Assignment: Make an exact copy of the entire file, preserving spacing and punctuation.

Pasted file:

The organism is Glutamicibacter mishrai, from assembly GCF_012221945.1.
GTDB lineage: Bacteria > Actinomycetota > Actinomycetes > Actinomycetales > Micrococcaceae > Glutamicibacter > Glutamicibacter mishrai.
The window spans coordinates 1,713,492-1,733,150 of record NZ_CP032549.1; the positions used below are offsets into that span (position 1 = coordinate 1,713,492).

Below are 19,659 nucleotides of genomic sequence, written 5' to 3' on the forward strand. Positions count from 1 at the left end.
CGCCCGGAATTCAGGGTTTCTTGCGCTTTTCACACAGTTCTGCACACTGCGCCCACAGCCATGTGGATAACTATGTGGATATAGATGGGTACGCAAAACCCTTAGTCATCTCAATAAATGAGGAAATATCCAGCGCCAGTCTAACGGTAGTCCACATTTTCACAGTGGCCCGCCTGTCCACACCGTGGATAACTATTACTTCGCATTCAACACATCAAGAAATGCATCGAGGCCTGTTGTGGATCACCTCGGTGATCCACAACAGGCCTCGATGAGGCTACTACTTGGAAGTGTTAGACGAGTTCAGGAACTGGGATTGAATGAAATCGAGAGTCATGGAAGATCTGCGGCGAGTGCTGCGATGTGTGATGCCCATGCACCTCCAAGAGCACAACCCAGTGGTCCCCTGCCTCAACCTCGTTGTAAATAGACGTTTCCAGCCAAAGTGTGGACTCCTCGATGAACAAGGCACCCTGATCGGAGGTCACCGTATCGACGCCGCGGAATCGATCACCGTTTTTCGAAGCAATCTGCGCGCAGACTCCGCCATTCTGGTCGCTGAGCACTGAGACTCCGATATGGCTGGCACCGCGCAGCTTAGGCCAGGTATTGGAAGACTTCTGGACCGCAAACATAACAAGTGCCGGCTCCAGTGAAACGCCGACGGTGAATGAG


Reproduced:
The organism is Glutamicibacter mishrai, from assembly GCF_012221945.1.
GTDB lineage: Bacteria > Actinomycetota > Actinomycetes > Actinomycetales > Micrococcaceae > Glutamicibacter > Glutamicibacter mishrai.
The window spans coordinates 1,713,492-1,733,150 of record NZ_CP032549.1; the positions used below are offsets into that span (position 1 = coordinate 1,713,492).

Below are 19,659 nucleotides of genomic sequence, written 5' to 3' on the forward strand. Positions count from 1 at the left end.
CGCCCGGAATTCAGGGTTTCTTGCGCTTTTCACACAGTTCTGCACACTGCGCCCACAGCCATGTGGATAACTATGTGGATATAGATGGGTACGCAAAACCCTTAGTCATCTCAATAAATGAGGAAATATCCAGCGCCAGTCTAACGGTAGTCCACATTTTCACAGTGGCCCGCCTGTCCACACCGTGGATAACTATTACTTCGCATTCAACACATCAAGAAATGCATCGAGGCCTGTTGTGGATCACCTCGGTGATCCACAACAGGCCTCGATGAGGCTACTACTTGGAAGTGTTAGACGAGTTCAGGAACTGGGATTGAATGAAATCGAGAGTCATGGAAGATCTGCGGCGAGTGCTGCGATGTGTGATGCCCATGCACCTCCAAGAGCACAACCCAGTGGTCCCCTGCCTCAACCTCGTTGTAAATAGACGTTTCCAGCCAAAGTGTGGACTCCTCGATGAACAAGGCACCCTGATCGGAGGTCACCGTATCGACGCCGCGGAATCGATCACCGTTTTTCGAAGCAATCTGCGCGCAGACTCCGCCATTCTGGTCGCTGAGCACTGAGACTCCGATATGGCTGGCACCGCGCAGCTTAGGCCAGGTATTGGAAGACTTCTGGACCGCAAACATAACAAGTGCCGGCTCCAGTGAAACGCCGACGGTGAATGAG